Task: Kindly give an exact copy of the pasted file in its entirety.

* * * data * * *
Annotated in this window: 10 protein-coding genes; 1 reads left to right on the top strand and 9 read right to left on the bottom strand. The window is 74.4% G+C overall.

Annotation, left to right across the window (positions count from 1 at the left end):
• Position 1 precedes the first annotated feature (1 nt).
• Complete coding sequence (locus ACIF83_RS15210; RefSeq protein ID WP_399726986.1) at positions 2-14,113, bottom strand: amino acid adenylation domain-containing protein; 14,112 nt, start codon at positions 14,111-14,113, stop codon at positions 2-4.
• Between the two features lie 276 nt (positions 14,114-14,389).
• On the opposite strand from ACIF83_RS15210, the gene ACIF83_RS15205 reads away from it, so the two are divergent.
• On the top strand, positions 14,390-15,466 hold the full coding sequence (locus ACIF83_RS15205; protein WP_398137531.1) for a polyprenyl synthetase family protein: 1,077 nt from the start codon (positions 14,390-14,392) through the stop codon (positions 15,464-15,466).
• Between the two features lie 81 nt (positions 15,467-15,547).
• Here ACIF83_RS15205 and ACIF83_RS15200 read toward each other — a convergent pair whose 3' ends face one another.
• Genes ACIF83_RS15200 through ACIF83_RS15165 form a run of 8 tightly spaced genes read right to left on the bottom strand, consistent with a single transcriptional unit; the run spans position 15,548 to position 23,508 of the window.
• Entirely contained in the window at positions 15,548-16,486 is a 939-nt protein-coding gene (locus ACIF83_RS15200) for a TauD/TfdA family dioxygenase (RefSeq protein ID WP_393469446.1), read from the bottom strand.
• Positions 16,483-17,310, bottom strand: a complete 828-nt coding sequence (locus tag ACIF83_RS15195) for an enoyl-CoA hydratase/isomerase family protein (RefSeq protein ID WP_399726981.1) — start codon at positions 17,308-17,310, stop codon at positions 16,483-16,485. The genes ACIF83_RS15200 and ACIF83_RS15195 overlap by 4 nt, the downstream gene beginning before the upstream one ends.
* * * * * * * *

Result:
Annotated in this window: 10 protein-coding genes; 1 reads left to right on the top strand and 9 read right to left on the bottom strand. The window is 74.4% G+C overall.

Annotation, left to right across the window (positions count from 1 at the left end):
• Position 1 precedes the first annotated feature (1 nt).
• Complete coding sequence (locus ACIF83_RS15210; RefSeq protein ID WP_399726986.1) at positions 2-14,113, bottom strand: amino acid adenylation domain-containing protein; 14,112 nt, start codon at positions 14,111-14,113, stop codon at positions 2-4.
• Between the two features lie 276 nt (positions 14,114-14,389).
• On the opposite strand from ACIF83_RS15210, the gene ACIF83_RS15205 reads away from it, so the two are divergent.
• On the top strand, positions 14,390-15,466 hold the full coding sequence (locus ACIF83_RS15205; protein WP_398137531.1) for a polyprenyl synthetase family protein: 1,077 nt from the start codon (positions 14,390-14,392) through the stop codon (positions 15,464-15,466).
• Between the two features lie 81 nt (positions 15,467-15,547).
• Here ACIF83_RS15205 and ACIF83_RS15200 read toward each other — a convergent pair whose 3' ends face one another.
• Genes ACIF83_RS15200 through ACIF83_RS15165 form a run of 8 tightly spaced genes read right to left on the bottom strand, consistent with a single transcriptional unit; the run spans position 15,548 to position 23,508 of the window.
• Entirely contained in the window at positions 15,548-16,486 is a 939-nt protein-coding gene (locus ACIF83_RS15200) for a TauD/TfdA family dioxygenase (RefSeq protein ID WP_393469446.1), read from the bottom strand.
• Positions 16,483-17,310, bottom strand: a complete 828-nt coding sequence (locus tag ACIF83_RS15195) for an enoyl-CoA hydratase/isomerase family protein (RefSeq protein ID WP_399726981.1) — start codon at positions 17,308-17,310, stop codon at positions 16,483-16,485. The genes ACIF83_RS15200 and ACIF83_RS15195 overlap by 4 nt, the downstream gene beginning before the upstream one ends.